Dr. Kalen Flynn, a research scientist for the University of Pennsylvania’s Center for Guaranteed Income Research, told The Oaklandside the center is currently studying the program in Oakland and that a report assessing the impact of Stockton’s now defunct guaranteed income initiative was released this week in the Journal of Urban Health. The center studies the growing trend of local governments sponsoring programs to bridge the gender and racial wealth gap, and if these free stipends are making a difference.
While Flynn couldn’t speak on the specifics yet, she did share her thoughts on why we’ve seen so many programs pop up in the last few years. “I think frontline worker and laborer conditions got a lot more attention because of the pandemic,” Flynn said, “which I think rolled up into guaranteed income as an intervention [method] that says, ‘People have the agency and the personhood to be able to decide what they do with their money.’”
“The money has changed our lives a lot”
Karina, one of the East Oakland participants, said her family has used the cash “on things like another pair of shoes or a sweater—things we couldn’t do before.”
Karina is a single mother of three who works as a nanny and struggles to support her family, including paying tuition and expenses for one child who’s at a four-year college and for another in community college. For months, Karina had been dealing with a car that would regularly break down, threatening her ability to get to work. Once the pilot was extended, she was able to replace it.
“As a single mother with children, definitely the money has changed our lives a lot,” she said, even if it’s not enough to take care of some of the bigger costs. She’d love to see it expanded throughout the city. (We’re identifying Karina by her first name only because of privacy concerns related to her immigration status.)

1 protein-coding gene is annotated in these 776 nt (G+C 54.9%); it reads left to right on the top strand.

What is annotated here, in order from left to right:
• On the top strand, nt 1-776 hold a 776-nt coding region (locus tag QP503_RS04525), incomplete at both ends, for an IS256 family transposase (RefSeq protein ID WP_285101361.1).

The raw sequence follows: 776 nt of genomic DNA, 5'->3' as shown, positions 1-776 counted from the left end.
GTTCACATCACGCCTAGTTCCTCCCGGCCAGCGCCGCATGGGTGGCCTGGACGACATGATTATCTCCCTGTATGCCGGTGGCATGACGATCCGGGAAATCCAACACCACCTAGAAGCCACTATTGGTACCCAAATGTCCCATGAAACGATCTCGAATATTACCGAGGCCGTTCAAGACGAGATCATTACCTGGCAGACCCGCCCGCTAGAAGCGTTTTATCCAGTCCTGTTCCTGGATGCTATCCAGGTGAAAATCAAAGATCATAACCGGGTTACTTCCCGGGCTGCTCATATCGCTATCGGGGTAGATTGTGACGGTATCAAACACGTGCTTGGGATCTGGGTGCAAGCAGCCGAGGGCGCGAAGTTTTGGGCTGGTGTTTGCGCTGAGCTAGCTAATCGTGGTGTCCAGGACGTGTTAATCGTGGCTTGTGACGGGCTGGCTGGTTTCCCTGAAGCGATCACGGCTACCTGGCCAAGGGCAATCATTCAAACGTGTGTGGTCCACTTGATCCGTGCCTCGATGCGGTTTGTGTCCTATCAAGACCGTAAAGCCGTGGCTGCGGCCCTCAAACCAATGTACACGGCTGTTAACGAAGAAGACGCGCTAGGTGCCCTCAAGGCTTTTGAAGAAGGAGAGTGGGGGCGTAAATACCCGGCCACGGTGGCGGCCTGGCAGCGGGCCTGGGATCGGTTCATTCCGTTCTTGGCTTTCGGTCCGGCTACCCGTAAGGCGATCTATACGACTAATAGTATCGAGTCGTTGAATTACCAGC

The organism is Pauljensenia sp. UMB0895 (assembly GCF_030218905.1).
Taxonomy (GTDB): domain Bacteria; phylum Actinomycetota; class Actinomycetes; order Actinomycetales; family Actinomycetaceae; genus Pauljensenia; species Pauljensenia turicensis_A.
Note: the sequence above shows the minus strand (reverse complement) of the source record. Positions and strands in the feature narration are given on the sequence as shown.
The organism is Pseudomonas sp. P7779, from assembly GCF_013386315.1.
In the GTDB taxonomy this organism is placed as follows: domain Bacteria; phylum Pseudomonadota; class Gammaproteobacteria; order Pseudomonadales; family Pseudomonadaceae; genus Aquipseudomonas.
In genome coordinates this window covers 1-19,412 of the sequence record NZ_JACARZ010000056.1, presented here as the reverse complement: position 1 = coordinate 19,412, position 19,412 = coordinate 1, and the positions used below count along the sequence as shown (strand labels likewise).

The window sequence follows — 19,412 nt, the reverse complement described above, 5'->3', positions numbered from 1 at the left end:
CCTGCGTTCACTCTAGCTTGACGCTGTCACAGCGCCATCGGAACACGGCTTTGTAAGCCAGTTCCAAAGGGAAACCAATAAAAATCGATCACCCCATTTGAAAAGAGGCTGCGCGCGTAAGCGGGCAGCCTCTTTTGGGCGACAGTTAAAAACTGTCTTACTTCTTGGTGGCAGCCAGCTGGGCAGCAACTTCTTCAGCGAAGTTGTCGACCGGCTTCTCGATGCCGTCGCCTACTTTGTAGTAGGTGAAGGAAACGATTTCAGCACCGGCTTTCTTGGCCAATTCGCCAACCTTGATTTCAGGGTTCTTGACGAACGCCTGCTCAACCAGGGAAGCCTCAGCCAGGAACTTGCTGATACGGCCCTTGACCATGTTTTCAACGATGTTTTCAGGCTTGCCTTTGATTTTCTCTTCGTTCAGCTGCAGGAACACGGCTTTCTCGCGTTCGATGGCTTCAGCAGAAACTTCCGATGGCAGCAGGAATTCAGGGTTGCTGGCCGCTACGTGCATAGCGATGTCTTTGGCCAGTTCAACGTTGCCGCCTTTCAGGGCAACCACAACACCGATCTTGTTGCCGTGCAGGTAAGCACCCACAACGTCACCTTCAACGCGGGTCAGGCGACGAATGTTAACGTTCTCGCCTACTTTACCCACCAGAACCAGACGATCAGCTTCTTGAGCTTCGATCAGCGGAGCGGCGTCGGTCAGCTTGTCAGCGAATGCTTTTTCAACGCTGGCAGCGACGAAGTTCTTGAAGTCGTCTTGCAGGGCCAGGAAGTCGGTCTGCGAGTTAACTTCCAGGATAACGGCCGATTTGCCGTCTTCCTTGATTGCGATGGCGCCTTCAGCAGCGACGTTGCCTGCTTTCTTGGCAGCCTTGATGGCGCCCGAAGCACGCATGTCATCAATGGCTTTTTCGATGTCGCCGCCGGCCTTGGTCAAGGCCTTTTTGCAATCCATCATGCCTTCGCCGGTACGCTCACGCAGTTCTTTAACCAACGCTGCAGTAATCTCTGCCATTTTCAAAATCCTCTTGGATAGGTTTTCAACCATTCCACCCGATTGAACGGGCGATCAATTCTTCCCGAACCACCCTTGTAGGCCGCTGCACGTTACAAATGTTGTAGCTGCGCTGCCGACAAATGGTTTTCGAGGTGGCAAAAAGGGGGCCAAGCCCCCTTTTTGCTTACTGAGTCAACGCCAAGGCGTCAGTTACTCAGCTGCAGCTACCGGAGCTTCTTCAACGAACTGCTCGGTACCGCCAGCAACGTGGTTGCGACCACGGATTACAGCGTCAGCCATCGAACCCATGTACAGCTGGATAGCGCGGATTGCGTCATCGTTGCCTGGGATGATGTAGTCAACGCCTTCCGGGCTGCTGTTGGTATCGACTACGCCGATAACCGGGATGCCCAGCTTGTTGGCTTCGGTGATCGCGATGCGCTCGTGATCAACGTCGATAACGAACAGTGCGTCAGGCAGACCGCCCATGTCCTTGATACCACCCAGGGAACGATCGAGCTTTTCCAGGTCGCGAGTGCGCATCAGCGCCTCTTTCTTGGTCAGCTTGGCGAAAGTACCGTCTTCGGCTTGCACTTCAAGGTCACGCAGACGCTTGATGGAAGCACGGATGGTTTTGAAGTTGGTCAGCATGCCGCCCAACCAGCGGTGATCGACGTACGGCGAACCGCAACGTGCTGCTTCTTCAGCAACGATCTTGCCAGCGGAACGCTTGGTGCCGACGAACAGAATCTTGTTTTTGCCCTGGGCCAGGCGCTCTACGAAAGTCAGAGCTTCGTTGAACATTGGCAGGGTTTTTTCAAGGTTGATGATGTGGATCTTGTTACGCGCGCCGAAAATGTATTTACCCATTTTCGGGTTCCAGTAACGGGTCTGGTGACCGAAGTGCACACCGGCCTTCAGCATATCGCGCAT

Karina said that beyond the financial support, she was excited by the program’s promise to create a network among the participants, so they could link up to search for jobs or share advice. She said she has yet to see any opportunity for contact with the other households, though she acknowledged she sometimes misses calls or emails.
An UpTogether spokesperson said the research institutions did divide the participants into both online and in-person groups, where participants have contact with one another. She said some groups have had difficulty connecting with their members, but they “seem to be in the minority.”
“I think the goal is wonderful, but it didn’t work for me,” said Karina.
For Alisha Roe, the payments have allowed her to catch up on bills, build her credit back up, and start a savings account for her 9-year-old grandson. She also launched a nonprofit organization, called the Love Lois Foundation, to distribute food and clothes to homeless people. At the start of the pilot, Roe was unemployed and got by on disability payments. She recently started a new job as a security guard at a local hospital because she wasn’t expecting the six-month extension. Her current financial goal is to save enough money for a car for her and her grandson, whom she legally adopted.
“I made provisions to be able to take care of me and Jeremiah, and so I can afford some of the things I had already set in motion for me and him,” she recently told The Oaklandside.
Like Karina, her biggest disappointment with the pilot was that she wasn’t able to meet other recipients to exchange resources and help each other become financially self-sufficient.
“That was something I could have benefited from—being able to talk and network with people, get resources from each other, and talk about what’s going on,” said Roe, who has also written about her experience in the pilot.